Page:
It is tempting to chase high returns in the market? Maybe.
Why would you wait a year for 10% return when you could have it all in a day?
Investors chasing high returns will sometimes turn to leveraged in order to double or even triple their returns. But investing in leveraged ETFs is akin to spinning a roulette wheel.
With high returns comes high risk, and unless you're an experienced investor you should steer clear of leveraged ETFs.
These ETFs promise to amplify the returns of an underlying index using debt, equity swaps and financial derivatives to create leverage. Leveraging is an investing strategy that uses borrowed funds to purchase options and futures in order to increase the impact of price movements. It is a very complicated process. And if gains can be amplified -- so can losses.
Another problem: leveraged ETFs only seek results that are leveraged to their benchmark for a single day. For example, if you buy an ETF that is 2x leveraged to the S&P 500, if the S&P rises 1% that day, you will get a return of 2%, but only for that day. The ETF resets the next day. If you are still holding it the following day, your return could be substantially different than 2x.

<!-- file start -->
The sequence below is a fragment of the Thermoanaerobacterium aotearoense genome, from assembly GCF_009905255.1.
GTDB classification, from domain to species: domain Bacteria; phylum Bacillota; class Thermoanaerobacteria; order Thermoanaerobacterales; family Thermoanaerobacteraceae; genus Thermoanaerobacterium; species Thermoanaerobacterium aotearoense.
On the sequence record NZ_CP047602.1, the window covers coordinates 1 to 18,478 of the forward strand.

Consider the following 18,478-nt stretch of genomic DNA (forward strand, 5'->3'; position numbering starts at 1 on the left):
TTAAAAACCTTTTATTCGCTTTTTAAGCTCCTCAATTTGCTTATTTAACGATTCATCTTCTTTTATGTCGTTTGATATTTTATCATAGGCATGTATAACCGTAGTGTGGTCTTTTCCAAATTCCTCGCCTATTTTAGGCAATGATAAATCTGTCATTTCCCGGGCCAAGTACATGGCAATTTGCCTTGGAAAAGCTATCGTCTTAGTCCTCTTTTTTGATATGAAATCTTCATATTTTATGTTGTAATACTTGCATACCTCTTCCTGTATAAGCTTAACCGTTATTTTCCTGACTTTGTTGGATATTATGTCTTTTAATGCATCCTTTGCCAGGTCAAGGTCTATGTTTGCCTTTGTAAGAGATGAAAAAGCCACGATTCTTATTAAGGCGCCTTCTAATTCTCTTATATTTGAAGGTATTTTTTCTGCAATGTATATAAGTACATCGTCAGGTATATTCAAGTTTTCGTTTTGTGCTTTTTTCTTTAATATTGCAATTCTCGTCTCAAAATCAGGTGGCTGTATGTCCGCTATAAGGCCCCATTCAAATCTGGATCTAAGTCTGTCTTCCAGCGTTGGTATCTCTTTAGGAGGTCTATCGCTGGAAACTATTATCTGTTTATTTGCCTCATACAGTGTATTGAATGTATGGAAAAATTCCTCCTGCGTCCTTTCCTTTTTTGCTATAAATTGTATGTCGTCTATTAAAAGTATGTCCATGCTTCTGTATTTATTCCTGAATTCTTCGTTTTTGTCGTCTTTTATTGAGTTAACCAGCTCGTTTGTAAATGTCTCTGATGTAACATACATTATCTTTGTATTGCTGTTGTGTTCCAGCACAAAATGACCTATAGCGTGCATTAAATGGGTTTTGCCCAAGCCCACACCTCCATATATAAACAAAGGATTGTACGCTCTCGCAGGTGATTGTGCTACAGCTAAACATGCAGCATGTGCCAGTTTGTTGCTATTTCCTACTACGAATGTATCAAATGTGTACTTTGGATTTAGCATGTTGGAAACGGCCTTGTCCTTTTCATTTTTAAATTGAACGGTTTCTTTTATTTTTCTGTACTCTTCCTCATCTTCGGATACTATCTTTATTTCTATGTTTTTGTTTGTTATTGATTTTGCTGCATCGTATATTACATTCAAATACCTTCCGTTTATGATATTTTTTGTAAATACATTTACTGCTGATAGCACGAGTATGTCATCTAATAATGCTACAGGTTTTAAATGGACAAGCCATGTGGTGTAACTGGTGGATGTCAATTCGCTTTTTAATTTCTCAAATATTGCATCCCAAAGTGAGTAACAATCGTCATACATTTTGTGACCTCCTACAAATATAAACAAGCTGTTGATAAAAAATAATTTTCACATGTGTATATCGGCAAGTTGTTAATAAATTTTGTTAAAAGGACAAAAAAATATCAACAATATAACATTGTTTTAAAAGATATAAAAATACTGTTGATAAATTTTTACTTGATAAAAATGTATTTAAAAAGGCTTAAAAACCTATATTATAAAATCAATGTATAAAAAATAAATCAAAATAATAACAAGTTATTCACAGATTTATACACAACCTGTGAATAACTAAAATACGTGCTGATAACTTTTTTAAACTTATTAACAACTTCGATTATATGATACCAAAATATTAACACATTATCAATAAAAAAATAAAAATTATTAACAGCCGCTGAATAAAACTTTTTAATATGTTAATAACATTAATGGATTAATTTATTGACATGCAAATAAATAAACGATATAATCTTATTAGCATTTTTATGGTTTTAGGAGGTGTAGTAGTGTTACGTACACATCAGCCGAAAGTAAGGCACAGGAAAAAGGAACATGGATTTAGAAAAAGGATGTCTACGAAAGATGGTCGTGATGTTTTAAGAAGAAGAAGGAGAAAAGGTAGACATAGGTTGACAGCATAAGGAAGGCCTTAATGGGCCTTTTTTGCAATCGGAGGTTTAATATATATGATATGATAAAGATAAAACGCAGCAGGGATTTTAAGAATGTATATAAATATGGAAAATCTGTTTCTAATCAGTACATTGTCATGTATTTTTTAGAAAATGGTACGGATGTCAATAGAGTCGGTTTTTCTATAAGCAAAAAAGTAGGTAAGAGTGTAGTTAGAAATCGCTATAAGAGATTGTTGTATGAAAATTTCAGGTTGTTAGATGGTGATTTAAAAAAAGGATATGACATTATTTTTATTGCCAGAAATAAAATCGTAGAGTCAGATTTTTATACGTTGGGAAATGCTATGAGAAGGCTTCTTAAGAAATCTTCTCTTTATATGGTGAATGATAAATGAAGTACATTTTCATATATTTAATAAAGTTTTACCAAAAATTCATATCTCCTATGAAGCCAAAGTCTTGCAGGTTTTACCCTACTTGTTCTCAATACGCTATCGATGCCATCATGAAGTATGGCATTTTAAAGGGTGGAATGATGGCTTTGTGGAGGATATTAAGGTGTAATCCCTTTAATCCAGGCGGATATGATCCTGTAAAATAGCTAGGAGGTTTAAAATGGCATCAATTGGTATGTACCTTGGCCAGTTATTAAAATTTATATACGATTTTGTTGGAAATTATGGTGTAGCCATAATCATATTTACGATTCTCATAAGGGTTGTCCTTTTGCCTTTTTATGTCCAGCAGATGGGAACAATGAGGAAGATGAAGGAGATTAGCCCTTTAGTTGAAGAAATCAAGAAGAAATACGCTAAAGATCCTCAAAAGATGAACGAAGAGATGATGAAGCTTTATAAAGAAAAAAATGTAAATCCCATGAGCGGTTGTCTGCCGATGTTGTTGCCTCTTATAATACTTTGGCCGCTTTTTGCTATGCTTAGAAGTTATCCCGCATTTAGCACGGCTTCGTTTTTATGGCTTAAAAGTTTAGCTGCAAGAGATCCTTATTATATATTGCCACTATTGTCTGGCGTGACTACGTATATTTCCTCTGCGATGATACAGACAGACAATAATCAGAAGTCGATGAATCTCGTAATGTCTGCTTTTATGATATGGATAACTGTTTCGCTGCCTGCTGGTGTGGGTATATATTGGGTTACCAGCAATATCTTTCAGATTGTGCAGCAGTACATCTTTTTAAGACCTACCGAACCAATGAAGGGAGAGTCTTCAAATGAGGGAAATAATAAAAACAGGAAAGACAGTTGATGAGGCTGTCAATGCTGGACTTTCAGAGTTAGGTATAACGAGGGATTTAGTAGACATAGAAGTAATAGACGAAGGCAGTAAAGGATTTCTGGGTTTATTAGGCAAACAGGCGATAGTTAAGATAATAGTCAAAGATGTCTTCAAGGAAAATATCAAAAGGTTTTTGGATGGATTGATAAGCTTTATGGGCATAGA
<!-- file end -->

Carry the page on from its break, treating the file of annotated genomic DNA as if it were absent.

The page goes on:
Not only is there outsized risk but management fees and transaction costs that come with leveraged ETFs can eat away at a fund's return. Many leveraged ETFs have expense ratios of 1% or more.
Because of the risks and costs, Leveraged ETFs are typically used by day traders who want to speculate on an index and are rarely used as long term investments.
These same warnings apply to another class of leveraged ETFs — leveraged inverse ETFs, which try to deliver returns that are the opposite of the index's returns. So for example, if you had an ETF that was 2x leveraged inversely to the S&P 500, if the S&P went up 1% in a day, your investment would decline 2%.
The bottom line is unless you intimately understand how these ETFs are designed and can stomach the significant risk associated with them, steer clear of leveraged ETFs.